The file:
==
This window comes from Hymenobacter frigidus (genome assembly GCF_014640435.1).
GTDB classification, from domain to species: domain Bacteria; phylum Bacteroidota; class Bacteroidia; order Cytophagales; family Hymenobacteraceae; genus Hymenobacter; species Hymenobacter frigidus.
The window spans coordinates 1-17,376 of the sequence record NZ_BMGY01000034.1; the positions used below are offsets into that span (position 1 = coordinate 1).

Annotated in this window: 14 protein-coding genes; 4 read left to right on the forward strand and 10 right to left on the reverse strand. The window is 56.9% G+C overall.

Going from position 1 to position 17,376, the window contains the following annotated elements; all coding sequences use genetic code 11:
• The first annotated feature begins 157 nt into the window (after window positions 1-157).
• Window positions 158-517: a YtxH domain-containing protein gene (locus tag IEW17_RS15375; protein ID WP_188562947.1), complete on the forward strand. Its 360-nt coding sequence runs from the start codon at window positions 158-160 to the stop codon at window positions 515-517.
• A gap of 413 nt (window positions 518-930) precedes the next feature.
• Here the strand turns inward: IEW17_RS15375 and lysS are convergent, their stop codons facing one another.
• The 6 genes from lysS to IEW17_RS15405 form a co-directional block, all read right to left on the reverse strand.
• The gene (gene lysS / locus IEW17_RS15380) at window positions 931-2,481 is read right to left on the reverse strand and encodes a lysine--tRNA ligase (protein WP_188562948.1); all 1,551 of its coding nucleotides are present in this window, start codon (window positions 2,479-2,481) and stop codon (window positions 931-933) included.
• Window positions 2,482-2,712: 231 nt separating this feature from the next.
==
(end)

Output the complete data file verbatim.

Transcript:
This window comes from Hymenobacter frigidus (genome assembly GCF_014640435.1).
GTDB classification, from domain to species: domain Bacteria; phylum Bacteroidota; class Bacteroidia; order Cytophagales; family Hymenobacteraceae; genus Hymenobacter; species Hymenobacter frigidus.
The window spans coordinates 1-17,376 of the sequence record NZ_BMGY01000034.1; the positions used below are offsets into that span (position 1 = coordinate 1).

Annotated in this window: 14 protein-coding genes; 4 read left to right on the forward strand and 10 right to left on the reverse strand. The window is 56.9% G+C overall.

Going from position 1 to position 17,376, the window contains the following annotated elements; all coding sequences use genetic code 11:
• The first annotated feature begins 157 nt into the window (after window positions 1-157).
• Window positions 158-517: a YtxH domain-containing protein gene (locus tag IEW17_RS15375; protein ID WP_188562947.1), complete on the forward strand. Its 360-nt coding sequence runs from the start codon at window positions 158-160 to the stop codon at window positions 515-517.
• A gap of 413 nt (window positions 518-930) precedes the next feature.
• Here the strand turns inward: IEW17_RS15375 and lysS are convergent, their stop codons facing one another.
• The 6 genes from lysS to IEW17_RS15405 form a co-directional block, all read right to left on the reverse strand.
• The gene (gene lysS / locus IEW17_RS15380) at window positions 931-2,481 is read right to left on the reverse strand and encodes a lysine--tRNA ligase (protein WP_188562948.1); all 1,551 of its coding nucleotides are present in this window, start codon (window positions 2,479-2,481) and stop codon (window positions 931-933) included.
• Window positions 2,482-2,712: 231 nt separating this feature from the next.